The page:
The doctors at Children’s National agree that digital devices wreak havoc on sleep. “The bedroom needs to be completely free of these devices,” said Dr. Nino. “We know that just the presence of cell phones or tablets can decrease sleep onset time and the duration of sleep. And blue light suppresses melatonin which induces sleep.”

 

Know that you can’t “catch up” on sleep.

For parents wondering if teens can “catch up” by sleeping late on the weekends, the answer is no. Children, adolescents and adults should wake up at relatively the same time during the week as they do on Saturdays and Sundays; they should be out of bed by 10 a.m., said experts from Children’s National. Sleeping in for hours on days off from school is comparable to living in a different time zone on the weekends and suffering the effects of jet lag during the first days of the school week. “The idea that it’s OK to go to bed at midnight or one in the morning on a weekend night and then sleep in until noon is actually a major problem,” said Dr. Lewin. “You can’t have your teenager living on Pacific Standard Time on weekends and then travel back to the East Coast every Monday morning.”

 

 

Avoid afternoon caffeine.

“There is a whole Starbucks culture—a social culture that’s been built up around caffeine consumption in the last 20 years, and it’s a problem,” said Dr. Lewin. While he would like to see teens avoid caffeinated drinks altogether, if they should choose to consume them he advises a cutoff around noon. And what about “energy” drinks? Dr. Lewin is concerned about their safety: “Caffeine should not be used as performance enhancer. You are basically taking a drug to correct for inadequate sleep health behavior and that’s just dangerous.”

 

Try short naps.

There are some simple things to try. Dr. Nino and his colleagues recommend a short nap—between 10 to 20 minutes—taken in the late afternoon, at least a few hours before bedtime. “As long as the nap isn’t more than 20 minutes and doesn’t interfere with the initiation of sleep at night, we know that many adolescents and adults have found this to be helpful,” he said.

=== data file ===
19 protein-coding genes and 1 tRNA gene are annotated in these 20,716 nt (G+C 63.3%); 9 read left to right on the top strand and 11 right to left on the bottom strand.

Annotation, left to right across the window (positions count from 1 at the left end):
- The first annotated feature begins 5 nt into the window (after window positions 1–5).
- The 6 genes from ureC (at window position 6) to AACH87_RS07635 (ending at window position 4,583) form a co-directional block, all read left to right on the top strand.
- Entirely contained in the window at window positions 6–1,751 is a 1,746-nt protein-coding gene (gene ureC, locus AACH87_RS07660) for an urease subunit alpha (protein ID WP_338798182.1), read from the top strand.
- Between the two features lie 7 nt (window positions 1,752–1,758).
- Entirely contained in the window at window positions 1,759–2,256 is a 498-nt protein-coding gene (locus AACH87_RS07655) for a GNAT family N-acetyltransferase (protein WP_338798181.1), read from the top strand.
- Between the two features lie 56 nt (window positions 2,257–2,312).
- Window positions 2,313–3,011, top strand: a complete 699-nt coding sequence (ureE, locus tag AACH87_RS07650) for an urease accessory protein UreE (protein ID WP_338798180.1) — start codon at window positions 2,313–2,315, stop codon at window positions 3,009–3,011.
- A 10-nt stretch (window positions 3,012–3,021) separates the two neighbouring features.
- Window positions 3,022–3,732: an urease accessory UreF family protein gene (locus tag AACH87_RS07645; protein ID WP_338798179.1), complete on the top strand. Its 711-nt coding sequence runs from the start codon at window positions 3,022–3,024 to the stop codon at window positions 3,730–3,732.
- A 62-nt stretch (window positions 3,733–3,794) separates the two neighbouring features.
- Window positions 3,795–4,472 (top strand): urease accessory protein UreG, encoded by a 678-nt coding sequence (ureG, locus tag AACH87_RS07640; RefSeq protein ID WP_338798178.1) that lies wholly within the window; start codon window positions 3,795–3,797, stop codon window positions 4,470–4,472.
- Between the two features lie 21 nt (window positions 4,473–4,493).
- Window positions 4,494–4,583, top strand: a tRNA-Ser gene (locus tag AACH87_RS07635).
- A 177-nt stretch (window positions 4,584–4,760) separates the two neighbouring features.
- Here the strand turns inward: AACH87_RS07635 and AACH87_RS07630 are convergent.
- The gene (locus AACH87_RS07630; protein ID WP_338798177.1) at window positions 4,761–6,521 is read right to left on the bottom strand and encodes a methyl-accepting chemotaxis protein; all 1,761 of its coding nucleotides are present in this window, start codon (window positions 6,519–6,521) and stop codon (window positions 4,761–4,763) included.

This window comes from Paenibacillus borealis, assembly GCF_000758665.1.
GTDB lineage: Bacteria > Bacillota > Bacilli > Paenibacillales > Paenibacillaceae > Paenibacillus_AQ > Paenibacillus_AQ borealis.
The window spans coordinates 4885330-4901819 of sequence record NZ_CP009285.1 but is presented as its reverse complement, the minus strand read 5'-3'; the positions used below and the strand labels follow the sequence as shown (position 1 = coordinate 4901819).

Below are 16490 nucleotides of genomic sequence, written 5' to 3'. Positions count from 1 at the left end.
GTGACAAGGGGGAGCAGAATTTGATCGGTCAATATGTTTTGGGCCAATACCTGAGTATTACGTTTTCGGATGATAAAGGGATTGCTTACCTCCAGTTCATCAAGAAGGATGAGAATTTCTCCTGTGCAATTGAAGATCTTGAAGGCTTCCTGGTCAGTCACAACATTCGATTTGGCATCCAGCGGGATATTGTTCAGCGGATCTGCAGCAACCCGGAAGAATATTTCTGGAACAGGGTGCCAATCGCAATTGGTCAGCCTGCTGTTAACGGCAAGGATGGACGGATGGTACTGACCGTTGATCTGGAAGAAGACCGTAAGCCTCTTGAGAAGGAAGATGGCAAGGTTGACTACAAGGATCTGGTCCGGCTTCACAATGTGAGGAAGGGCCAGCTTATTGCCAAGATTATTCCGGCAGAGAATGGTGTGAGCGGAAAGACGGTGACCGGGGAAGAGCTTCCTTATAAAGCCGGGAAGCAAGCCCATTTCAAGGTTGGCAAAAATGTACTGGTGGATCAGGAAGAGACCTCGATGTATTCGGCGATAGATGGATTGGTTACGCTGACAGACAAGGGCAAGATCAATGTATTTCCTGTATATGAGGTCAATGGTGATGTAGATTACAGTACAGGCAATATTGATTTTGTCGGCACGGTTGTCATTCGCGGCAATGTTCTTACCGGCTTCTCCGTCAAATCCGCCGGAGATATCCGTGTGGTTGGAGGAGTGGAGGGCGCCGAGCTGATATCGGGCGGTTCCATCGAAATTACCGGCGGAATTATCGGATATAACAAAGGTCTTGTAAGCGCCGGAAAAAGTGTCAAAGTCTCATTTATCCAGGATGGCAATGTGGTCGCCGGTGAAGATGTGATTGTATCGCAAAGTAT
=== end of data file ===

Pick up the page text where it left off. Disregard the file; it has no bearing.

Don’t hit the snooze button.

Rapid Eye Movement (REM) is the last phase in a sleep cycle and is essential to emotional regulation, learning and forming long-term memories. Because teenagers’ sleep cycles occur later in the morning than adults’, they achieve their final and longest REM sleep period around the time most need to wake up for school (as opposed to adults who hit REM sleep in what is typically just after the middle of the night). Dr. Lewin strongly recommends that parents help their teens preserve as much early-morning, restorative sleep as possible. “Sleeping in as late as possible on school mornings is very important,” he said. “Have your teen get as prepared as possible for school the night before. They should lay out clothes and school materials before going to bed. Even if it gives them an extra 10 minutes, it makes a difference.”

See a doctor if necessary.

If none of these preventative measures seem to help a middle or high schooler improve a poor sleep schedule, parents should talk to a child’s primary care provider. There are some extremely common disorders, like sleep apnea, restless leg syndrome and insomnia that can interfere with sleep but are, in most cases, “highly treatable,” said Dr. Nino.

For more advice on keeping kids happy and healthy, visit the Rise & Shine site from Children’s National.


Sources: American Academy of Pediatrics, Center for Disease Control and Prevention, Journal of Clinical Sleep Medicine